Dogs do go through fear periods and 4-6 months is one of them. Please read below:
The Critical Fear Periods in Puppies
By: Nancy Frensley, CPDT, CAP1
Berkeley-East Bay Humane Society Training Manager
The Critical Fear Periods in Puppies:
Seven to Nine Weeks
Four to Six Months
Approximately Eight to Nine Months
Approximately Twelve Months
Approximately Fourteen to Eighteen Months
During these periods, puppies may show fear of items, situations or people with whom they formerly felt safe. They may start barking at people entering a house or become fearful and startle at benign items like trash cans, drainpipes or even yard gnomes. They may crouch, shake and try to run away, submissively urinate or tell the scary thing/person to go away by showing an aggressive display (which could include piloerection, snarling, lunging or other unruly behavior.
You must be patient during these periods and keep to the familiar. These are not good times to introduce your puppy to new situations or people. Be very careful to avoid doling out punishment or reprimands. It’s vitally important that you understand that your dog is afraid and that you add to the fear when you reprimand or punish. This, in turn, can set the dog up for future aggression problems.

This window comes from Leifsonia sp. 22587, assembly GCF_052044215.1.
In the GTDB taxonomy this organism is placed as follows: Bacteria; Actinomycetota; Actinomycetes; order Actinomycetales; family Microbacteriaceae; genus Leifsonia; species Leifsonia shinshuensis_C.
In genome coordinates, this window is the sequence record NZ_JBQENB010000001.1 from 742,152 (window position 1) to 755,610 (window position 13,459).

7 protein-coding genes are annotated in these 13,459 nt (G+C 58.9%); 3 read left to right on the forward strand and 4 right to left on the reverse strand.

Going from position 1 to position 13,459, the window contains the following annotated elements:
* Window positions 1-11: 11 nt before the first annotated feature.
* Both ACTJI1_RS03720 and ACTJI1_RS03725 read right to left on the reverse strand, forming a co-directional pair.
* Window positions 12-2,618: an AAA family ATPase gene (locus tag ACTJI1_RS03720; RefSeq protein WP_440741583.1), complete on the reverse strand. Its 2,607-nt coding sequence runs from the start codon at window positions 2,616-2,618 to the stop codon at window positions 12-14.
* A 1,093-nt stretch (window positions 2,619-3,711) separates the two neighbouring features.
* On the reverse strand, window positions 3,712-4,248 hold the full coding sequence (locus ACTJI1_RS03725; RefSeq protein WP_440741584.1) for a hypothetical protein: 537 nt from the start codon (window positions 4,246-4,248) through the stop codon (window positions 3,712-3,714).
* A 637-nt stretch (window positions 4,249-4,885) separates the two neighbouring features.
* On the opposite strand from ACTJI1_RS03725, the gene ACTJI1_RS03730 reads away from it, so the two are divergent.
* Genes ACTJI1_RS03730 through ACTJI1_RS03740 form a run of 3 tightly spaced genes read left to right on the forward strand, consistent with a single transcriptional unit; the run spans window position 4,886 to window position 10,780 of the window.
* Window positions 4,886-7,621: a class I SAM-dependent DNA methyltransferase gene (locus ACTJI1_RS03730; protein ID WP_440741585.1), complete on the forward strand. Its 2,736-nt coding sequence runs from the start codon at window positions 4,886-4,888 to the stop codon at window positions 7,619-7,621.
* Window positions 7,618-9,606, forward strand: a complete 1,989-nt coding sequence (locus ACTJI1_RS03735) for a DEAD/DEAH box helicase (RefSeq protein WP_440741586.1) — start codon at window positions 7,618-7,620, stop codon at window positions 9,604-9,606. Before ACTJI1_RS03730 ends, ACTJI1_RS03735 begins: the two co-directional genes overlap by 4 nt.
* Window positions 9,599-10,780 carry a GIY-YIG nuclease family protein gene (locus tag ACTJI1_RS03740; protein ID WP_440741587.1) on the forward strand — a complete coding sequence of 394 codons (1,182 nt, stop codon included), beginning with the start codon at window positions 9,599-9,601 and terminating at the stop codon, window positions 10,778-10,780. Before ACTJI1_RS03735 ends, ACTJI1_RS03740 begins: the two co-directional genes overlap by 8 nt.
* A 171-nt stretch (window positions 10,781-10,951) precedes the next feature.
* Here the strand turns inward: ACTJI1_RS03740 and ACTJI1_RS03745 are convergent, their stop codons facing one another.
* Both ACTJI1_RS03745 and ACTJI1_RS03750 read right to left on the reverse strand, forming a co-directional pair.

During these periods, introduce your puppy slowly to the situation, with good tasting treats, so that he or she does not experience fear. Control situations so that you can prevent a fearful response and show your puppy that you enjoy the situation. Use food treats and happy talk to lure your puppy up to scary objects. Teach the targeting exercise (touch your hand with his nose) and work on getting your puppy to “touch the goblin”.
When people visit your home during these periods, put your puppy in another room until visitors are settled in, then bring your puppy out on leash and praise for any show of confidence. Even have visitors toss good treats toward your puppy without approaching him or her.
I would add to this that while you should not punish her behavior you want to be sure not to reinforce it by trying to sooth her. Re-direct or ignore when possible. Also - I do have some issue with the notion of not introducing her to new people during this period - you don't want to isolate her. Socialization really matters - just make sure that all of it is going to be very positive - with humans and other dogs.
Last edited by BigBrownDog; 02-28-2010 at 06:54 PM.
Sharon, Blaise and Diesel.